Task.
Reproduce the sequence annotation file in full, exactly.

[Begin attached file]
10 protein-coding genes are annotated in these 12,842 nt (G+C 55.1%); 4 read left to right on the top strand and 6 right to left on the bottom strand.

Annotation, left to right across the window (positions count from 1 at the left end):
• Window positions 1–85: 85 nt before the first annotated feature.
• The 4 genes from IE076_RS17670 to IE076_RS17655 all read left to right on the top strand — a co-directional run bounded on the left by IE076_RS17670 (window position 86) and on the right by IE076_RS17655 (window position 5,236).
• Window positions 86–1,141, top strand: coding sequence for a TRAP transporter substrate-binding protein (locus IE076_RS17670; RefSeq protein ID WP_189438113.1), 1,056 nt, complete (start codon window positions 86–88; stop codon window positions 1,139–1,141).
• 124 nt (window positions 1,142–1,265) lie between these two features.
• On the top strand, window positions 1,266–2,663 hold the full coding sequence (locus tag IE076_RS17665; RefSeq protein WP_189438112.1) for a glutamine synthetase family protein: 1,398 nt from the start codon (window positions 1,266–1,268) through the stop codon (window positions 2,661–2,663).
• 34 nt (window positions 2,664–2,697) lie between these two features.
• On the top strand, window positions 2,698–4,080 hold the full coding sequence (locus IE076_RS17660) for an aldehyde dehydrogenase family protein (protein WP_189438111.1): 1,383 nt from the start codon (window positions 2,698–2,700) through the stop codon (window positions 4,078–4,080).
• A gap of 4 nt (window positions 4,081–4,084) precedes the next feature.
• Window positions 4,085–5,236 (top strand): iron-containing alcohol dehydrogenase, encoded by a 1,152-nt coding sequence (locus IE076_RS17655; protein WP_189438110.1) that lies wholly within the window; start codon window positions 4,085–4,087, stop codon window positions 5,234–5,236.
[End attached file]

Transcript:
10 protein-coding genes are annotated in these 12,842 nt (G+C 55.1%); 4 read left to right on the top strand and 6 right to left on the bottom strand.

Annotation, left to right across the window (positions count from 1 at the left end):
• Window positions 1–85: 85 nt before the first annotated feature.
• The 4 genes from IE076_RS17670 to IE076_RS17655 all read left to right on the top strand — a co-directional run bounded on the left by IE076_RS17670 (window position 86) and on the right by IE076_RS17655 (window position 5,236).
• Window positions 86–1,141, top strand: coding sequence for a TRAP transporter substrate-binding protein (locus IE076_RS17670; RefSeq protein ID WP_189438113.1), 1,056 nt, complete (start codon window positions 86–88; stop codon window positions 1,139–1,141).
• 124 nt (window positions 1,142–1,265) lie between these two features.
• On the top strand, window positions 1,266–2,663 hold the full coding sequence (locus tag IE076_RS17665; RefSeq protein WP_189438112.1) for a glutamine synthetase family protein: 1,398 nt from the start codon (window positions 1,266–1,268) through the stop codon (window positions 2,661–2,663).
• 34 nt (window positions 2,664–2,697) lie between these two features.
• On the top strand, window positions 2,698–4,080 hold the full coding sequence (locus IE076_RS17660) for an aldehyde dehydrogenase family protein (protein WP_189438111.1): 1,383 nt from the start codon (window positions 2,698–2,700) through the stop codon (window positions 4,078–4,080).
• A gap of 4 nt (window positions 4,081–4,084) precedes the next feature.
• Window positions 4,085–5,236 (top strand): iron-containing alcohol dehydrogenase, encoded by a 1,152-nt coding sequence (locus IE076_RS17655; protein WP_189438110.1) that lies wholly within the window; start codon window positions 4,085–4,087, stop codon window positions 5,234–5,236.